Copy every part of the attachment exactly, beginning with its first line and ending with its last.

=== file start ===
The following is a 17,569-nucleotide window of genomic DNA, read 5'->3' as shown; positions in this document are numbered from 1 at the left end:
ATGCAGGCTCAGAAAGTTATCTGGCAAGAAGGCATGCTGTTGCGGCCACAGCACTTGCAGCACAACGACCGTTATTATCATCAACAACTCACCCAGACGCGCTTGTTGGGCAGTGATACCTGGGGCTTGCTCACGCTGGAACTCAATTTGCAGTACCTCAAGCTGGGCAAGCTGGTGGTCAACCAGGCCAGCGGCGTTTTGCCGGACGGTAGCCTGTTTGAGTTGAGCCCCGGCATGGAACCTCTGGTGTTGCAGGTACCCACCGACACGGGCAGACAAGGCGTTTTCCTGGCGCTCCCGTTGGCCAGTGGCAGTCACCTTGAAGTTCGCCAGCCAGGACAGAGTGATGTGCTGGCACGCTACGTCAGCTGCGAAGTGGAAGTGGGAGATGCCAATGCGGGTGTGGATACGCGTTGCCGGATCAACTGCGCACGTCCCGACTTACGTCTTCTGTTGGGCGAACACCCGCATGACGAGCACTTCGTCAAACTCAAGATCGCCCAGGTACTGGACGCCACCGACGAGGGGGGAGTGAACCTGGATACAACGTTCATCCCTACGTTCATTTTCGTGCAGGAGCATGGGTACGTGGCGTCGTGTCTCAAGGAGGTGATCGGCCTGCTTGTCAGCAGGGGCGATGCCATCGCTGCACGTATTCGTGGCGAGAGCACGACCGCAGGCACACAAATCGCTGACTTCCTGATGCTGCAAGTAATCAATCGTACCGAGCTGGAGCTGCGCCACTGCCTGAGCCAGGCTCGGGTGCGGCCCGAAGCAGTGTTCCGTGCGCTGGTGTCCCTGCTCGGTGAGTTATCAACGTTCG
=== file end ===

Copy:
The following is a 17,569-nucleotide window of genomic DNA, read 5'->3' as shown; positions in this document are numbered from 1 at the left end:
ATGCAGGCTCAGAAAGTTATCTGGCAAGAAGGCATGCTGTTGCGGCCACAGCACTTGCAGCACAACGACCGTTATTATCATCAACAACTCACCCAGACGCGCTTGTTGGGCAGTGATACCTGGGGCTTGCTCACGCTGGAACTCAATTTGCAGTACCTCAAGCTGGGCAAGCTGGTGGTCAACCAGGCCAGCGGCGTTTTGCCGGACGGTAGCCTGTTTGAGTTGAGCCCCGGCATGGAACCTCTGGTGTTGCAGGTACCCACCGACACGGGCAGACAAGGCGTTTTCCTGGCGCTCCCGTTGGCCAGTGGCAGTCACCTTGAAGTTCGCCAGCCAGGACAGAGTGATGTGCTGGCACGCTACGTCAGCTGCGAAGTGGAAGTGGGAGATGCCAATGCGGGTGTGGATACGCGTTGCCGGATCAACTGCGCACGTCCCGACTTACGTCTTCTGTTGGGCGAACACCCGCATGACGAGCACTTCGTCAAACTCAAGATCGCCCAGGTACTGGACGCCACCGACGAGGGGGGAGTGAACCTGGATACAACGTTCATCCCTACGTTCATTTTCGTGCAGGAGCATGGGTACGTGGCGTCGTGTCTCAAGGAGGTGATCGGCCTGCTTGTCAGCAGGGGCGATGCCATCGCTGCACGTATTCGTGGCGAGAGCACGACCGCAGGCACACAAATCGCTGACTTCCTGATGCTGCAAGTAATCAATCGTACCGAGCTGGAGCTGCGCCACTGCCTGAGCCAGGCTCGGGTGCGGCCCGAAGCAGTGTTCCGTGCGCTGGTGTCCCTGCTCGGTGAGTTATCAACGTTCG